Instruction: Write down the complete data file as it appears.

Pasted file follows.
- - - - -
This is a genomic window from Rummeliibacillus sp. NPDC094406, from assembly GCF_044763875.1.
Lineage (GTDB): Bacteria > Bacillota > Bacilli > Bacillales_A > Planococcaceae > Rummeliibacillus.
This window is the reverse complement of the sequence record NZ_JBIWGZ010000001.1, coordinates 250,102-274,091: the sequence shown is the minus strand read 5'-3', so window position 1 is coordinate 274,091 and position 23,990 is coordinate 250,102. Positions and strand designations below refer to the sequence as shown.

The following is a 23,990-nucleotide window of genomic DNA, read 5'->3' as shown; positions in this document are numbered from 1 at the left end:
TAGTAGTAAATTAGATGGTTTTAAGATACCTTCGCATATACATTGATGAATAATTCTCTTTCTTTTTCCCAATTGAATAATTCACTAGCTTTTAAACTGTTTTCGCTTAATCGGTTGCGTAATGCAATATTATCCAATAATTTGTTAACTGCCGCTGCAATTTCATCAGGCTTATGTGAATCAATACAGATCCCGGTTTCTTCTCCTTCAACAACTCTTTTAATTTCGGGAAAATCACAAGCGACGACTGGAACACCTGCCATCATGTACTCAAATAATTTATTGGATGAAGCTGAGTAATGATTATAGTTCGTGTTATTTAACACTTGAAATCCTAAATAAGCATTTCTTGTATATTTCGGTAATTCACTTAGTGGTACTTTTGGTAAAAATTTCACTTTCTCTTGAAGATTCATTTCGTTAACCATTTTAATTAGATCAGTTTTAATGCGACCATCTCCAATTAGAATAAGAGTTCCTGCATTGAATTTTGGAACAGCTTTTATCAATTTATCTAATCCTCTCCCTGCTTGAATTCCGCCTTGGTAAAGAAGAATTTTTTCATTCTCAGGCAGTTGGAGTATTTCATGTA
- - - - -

This is a genomic window from Rummeliibacillus sp. NPDC094406, from assembly GCF_044763875.1.
Lineage (GTDB): Bacteria > Bacillota > Bacilli > Bacillales_A > Planococcaceae > Rummeliibacillus.
This window is the reverse complement of the sequence record NZ_JBIWGZ010000001.1, coordinates 250,102-274,091: the sequence shown is the minus strand read 5'-3', so window position 1 is coordinate 274,091 and position 23,990 is coordinate 250,102. Positions and strand designations below refer to the sequence as shown.

The following is a 23,990-nucleotide window of genomic DNA, read 5'->3' as shown; positions in this document are numbered from 1 at the left end:
TAGTAGTAAATTAGATGGTTTTAAGATACCTTCGCATATACATTGATGAATAATTCTCTTTCTTTTTCCCAATTGAATAATTCACTAGCTTTTAAACTGTTTTCGCTTAATCGGTTGCGTAATGCAATATTATCCAATAATTTGTTAACTGCCGCTGCAATTTCATCAGGCTTATGTGAATCAATACAGATCCCGGTTTCTTCTCCTTCAACAACTCTTTTAATTTCGGGAAAATCACAAGCGACGACTGGAACACCTGCCATCATGTACTCAAATAATTTATTGGATGAAGCTGAGTAATGATTATAGTTCGTGTTATTTAACACTTGAAATCCTAAATAAGCATTTCTTGTATATTTCGGTAATTCACTTAGTGGTACTTTTGGTAAAAATTTCACTTTCTCTTGAAGATTCATTTCGTTAACCATTTTAATTAGATCAGTTTTAATGCGACCATCTCCAATTAGAATAAGAGTTCCTGCATTGAATTTTGGAACAGCTTTTATCAATTTATCTAATCCTCTCCCTGCTTGAATTCCGCCTTGGTAAAGAAGAATTTTTTCATTCTCAGGCAGTTGGAGTATTTCATGTA